Advice and Tips for Actors Helpful thoughts on acting from someone who wasn't the least successful actor of all time.

February 27, 2008

Conan Carroll and Associates Skips Town

Filed under: agents/managers — Eitan @ 10:46 pm

A fair number of people find this website after searching for Conan Carroll and Associates so I want to repost this in case people find this having Googled for CCA.  Apparently they skipped town leaving checks to bounce and unpaid bills.  They were my agency years ago and it’s a shame they went belly up and left so many people in the lurch.  I won’t bore you with stories about how badly the place was run but I’ll just say none of this really surprises me.  The following notice was released by AFTRA today:

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IMPORTANT NOTICE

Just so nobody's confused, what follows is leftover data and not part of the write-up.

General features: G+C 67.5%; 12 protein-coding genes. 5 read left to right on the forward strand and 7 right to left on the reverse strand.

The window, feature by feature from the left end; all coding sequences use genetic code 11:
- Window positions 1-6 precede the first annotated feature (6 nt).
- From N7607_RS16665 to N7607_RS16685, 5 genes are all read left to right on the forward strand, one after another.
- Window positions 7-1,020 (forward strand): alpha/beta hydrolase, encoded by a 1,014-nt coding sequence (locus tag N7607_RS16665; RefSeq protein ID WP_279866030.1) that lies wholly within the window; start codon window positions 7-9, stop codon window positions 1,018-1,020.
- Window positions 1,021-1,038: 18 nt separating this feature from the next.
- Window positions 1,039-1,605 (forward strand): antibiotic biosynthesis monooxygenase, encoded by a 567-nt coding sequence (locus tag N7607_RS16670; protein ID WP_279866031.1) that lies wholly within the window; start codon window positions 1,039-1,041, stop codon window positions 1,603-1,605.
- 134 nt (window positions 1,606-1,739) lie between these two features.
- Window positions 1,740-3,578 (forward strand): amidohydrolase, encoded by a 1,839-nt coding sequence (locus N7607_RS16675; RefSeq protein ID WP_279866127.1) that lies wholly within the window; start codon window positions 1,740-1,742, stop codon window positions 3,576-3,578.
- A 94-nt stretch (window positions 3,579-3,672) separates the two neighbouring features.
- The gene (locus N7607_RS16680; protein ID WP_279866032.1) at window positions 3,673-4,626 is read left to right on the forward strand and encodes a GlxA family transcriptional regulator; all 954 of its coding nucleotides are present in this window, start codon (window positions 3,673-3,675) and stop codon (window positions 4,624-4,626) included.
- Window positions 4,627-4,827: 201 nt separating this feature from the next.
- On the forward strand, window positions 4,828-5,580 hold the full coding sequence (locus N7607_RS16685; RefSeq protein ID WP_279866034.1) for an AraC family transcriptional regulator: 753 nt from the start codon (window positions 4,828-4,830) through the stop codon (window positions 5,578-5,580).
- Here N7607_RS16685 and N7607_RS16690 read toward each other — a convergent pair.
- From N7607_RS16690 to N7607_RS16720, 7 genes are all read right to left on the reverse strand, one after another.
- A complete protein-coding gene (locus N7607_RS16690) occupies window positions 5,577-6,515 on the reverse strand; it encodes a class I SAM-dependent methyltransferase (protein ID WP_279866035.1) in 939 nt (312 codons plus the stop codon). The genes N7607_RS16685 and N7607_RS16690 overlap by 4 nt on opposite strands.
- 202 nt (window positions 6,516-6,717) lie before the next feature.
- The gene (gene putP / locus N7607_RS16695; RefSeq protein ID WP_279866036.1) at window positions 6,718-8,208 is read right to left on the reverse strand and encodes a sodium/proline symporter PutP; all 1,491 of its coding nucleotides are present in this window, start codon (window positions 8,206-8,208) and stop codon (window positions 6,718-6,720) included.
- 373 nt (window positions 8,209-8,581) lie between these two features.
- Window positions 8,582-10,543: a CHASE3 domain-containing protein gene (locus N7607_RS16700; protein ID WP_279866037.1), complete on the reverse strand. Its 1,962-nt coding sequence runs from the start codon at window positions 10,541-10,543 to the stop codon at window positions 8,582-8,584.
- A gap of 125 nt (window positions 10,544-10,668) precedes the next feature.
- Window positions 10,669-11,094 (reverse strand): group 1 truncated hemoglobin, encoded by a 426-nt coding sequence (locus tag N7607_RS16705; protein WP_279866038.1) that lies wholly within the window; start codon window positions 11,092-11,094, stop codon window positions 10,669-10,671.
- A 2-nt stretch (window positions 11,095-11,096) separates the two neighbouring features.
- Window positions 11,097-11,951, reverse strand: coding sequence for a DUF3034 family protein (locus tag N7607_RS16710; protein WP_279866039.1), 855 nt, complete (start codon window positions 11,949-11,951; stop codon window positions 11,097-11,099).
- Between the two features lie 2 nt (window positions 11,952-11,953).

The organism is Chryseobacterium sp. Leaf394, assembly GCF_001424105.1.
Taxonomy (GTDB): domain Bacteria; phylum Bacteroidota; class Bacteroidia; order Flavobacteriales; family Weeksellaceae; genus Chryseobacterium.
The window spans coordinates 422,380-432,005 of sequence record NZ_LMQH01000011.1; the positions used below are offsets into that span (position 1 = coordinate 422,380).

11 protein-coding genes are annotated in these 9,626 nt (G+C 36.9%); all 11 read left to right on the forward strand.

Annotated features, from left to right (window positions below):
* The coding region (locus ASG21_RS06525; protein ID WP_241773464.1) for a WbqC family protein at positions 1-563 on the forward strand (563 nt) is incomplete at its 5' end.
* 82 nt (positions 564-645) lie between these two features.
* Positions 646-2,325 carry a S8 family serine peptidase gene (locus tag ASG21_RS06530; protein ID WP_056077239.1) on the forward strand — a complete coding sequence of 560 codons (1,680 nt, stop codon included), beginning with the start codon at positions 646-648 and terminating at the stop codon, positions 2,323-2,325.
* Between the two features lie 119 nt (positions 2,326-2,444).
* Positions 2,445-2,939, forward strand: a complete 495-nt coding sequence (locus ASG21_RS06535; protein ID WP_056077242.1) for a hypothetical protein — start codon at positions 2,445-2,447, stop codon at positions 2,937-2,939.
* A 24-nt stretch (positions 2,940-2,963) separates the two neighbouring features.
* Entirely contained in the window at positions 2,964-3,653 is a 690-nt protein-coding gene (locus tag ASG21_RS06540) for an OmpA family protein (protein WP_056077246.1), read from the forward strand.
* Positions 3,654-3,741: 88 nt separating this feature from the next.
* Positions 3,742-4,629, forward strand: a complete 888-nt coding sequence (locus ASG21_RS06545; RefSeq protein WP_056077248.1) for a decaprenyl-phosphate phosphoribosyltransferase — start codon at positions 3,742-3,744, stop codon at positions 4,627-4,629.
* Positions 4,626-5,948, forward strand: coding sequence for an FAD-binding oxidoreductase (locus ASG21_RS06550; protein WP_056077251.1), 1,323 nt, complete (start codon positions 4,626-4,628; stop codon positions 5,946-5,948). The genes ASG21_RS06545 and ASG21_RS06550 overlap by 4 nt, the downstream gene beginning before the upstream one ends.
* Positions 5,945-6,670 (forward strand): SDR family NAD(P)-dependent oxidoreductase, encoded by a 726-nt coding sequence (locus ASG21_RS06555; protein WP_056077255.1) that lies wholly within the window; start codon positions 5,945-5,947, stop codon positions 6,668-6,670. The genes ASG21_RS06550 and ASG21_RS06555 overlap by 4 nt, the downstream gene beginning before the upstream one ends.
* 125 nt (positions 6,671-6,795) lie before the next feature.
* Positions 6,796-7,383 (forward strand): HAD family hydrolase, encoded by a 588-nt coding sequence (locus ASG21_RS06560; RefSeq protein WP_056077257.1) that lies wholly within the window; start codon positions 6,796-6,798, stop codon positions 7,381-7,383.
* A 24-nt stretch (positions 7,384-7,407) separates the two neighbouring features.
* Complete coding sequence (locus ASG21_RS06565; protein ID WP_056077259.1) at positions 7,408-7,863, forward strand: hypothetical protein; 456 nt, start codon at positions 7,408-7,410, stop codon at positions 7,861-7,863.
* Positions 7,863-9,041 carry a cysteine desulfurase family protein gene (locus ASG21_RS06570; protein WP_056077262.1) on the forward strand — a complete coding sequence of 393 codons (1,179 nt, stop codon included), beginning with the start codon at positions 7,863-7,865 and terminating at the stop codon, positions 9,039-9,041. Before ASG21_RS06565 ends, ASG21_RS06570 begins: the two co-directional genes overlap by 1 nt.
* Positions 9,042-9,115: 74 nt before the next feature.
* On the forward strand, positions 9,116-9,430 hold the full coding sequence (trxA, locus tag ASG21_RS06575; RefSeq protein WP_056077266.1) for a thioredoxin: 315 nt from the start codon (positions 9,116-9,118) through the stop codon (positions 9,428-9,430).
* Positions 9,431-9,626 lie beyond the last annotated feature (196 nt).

Clients of Conan Carroll & Associates, Los Angeles
The AFTRA National Agency Department has been informed that there may
be a problem with the agency you are currently working through, Conan
Carroll & Associates. Recently, we received information that the
license of Conan Carroll & Associates has lapsed, and that the agency’s
bond has expired. The National Agency Department and the Los Angeles
Local Agency Department have attempted to contact Conan Carroll &
Associates several times and our calls have gone unanswered; we have
been told by clients of the agency that they have also been unable to
reach anyone. We have written to this agency, advising them that if we
did not hear from them by this week, their franchise would be
considered surrendered. Since that letter was delivered, we have not
received any response to our inquiry.